One way to put your customer at ease is to discuss your affiliation with AGS, a nonprofit dedicated to consumer protection and ethics. You can also discuss your credentials, the number of AGS titleholders on staff, and the annual education requirements you fulfill to maintain your AGS title. Sample language:
  • I am a credentialed jeweler with the American Gem Society (AGS). To maintain my credentials, I am required to recertify annually. Recertifying shows my commitment to you by ensuring you are shopping with a knowledgeable, ethical jeweler who stays on top of their training.
  • Being a credentialed member of AGS is one way I can demonstrate to my customers that they are working with a jewelry professional who truly understands jewelry, diamonds, and gemstones and that I’m committed to the highest standards of ethical practice.
  • Our store takes our credentials very seriously. We have [insert number of store titleholders] titleholders on our team, and all are committed to the same high standards of ethics and consumer protection.

Quick Talking Points

Laboratory-grown diamonds are a blend of science and technology. They share essentially the same properties as a natural diamond chemically, physically, and optically. Here are a few quick facts that may be helpful in discussing the difference between natural or laboratory grown with your customers.

  • The scientific definition of a diamond is pure carbon crystallized in the isometric system. Both natural and laboratory-grown diamonds are diamonds.
  • Natural diamonds are formed in the earth. Their growth occurred over the span of billions of years under the surface of the earth.
  • Natural diamonds are sometimes referred to as “mined diamonds.”
  • Laboratory-grown diamonds carry almost identical characteristics optically, chemically, and physically as natural diamonds, but were grown in high-tech facilities.
  • Laboratory-grown diamonds growth requires constant energy using machinery in order to create them in a matter of weeks.
Purchase of a natural diamond helps local communities generate long-term sustainable development and a lasting positive legacy.  Here are two examples:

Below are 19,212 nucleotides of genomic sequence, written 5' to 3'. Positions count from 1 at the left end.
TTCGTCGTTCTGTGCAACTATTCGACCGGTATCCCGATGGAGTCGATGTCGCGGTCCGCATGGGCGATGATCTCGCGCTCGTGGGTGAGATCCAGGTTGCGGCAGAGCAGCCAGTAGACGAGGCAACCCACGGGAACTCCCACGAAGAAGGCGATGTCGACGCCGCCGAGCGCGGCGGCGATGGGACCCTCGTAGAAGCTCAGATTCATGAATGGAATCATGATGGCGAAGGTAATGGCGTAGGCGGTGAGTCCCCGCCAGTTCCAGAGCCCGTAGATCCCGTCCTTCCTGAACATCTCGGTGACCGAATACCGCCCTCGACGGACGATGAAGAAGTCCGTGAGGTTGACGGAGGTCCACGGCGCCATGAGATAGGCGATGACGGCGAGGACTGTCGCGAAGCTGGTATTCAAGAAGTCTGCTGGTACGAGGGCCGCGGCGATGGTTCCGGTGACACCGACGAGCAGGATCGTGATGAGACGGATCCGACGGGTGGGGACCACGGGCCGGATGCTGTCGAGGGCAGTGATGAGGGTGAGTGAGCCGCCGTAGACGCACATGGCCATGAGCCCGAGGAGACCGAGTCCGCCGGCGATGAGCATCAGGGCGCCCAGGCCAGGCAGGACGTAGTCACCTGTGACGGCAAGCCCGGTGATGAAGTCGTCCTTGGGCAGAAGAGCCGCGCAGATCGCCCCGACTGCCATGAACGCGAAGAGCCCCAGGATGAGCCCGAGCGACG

• Botswana went from having one of the lowest socio-economic standards in all of sub-Saharan Africa before diamonds were discovered to now having the highest.  They have free schools, healthcare, and infrastructure like roads, thanks to good stewardship of their natural resources.
  • The natural diamond mining companies provide over $16 billion in total net benefit contributions, with $4 billion going towards salaries and benefits. These companies pay 4.8 times the living wage paid to the average worker. 60% of the value created benefits the communities directly and indirectly.
  • In most cases, detection requires expert gemologists with high-tech equipment following specific testing protocols to tell natural and laboratory-grown diamonds apart.
  • It takes a lot of training, experience, and knowledge of diamond growth, chemistry, and optical properties to make a conclusive determination.
  • Like natural diamonds, laboratory-grown diamonds range in price. There are no set prices for laboratory-grown diamonds.
  • Laboratory-grown diamonds must be graded before they are appraised—just like natural diamonds.
  • The production of laboratory-grown diamonds requires sophisticated machinery and expends tremendous electricity, often by the consumption of fossil fuels.
  • Natural diamonds are mined from kimberlite rock with a mechanical process that utilizes water and fossil fuels.
    • These diamonds present some of the cleanest forms of mining. It’s mainly reliant on mechanical processes due to the softness of the kimberlite rock where the diamonds are found. Of the waste produced by diamond mining operations, 99% is rock. This waste is disposed of on-site and is reclaimed as part of the landscape during the mine closure and rehabilitation process.

Additional Resources Available to AGS Members

Send a customizable quality assurance template to your vendors. This simple step helps give assurance that your vendors are responsibly disclosing any laboratory-grown diamonds or treatments in the gemstones you buy from them.

Firms with the Accredited Gem Lab® (AGL) designation prove to their customers and clients that they are vested in thoroughly inspecting gemstones and jewelry. More importantly, each Accredited Gem Lab® must have an AGS titleholder on staff, with a minimum of a Certified Gemologist® (CG) or Certified Gemologist® Appraiser (CGA) title to oversee its use. This ensures that a fully-credentialed gemologist with the proper knowledge handles gemological testing and appraising.

Are there additional resources you’d like AGS to provide on laboratory-grown diamonds? Email your suggestions to [email protected].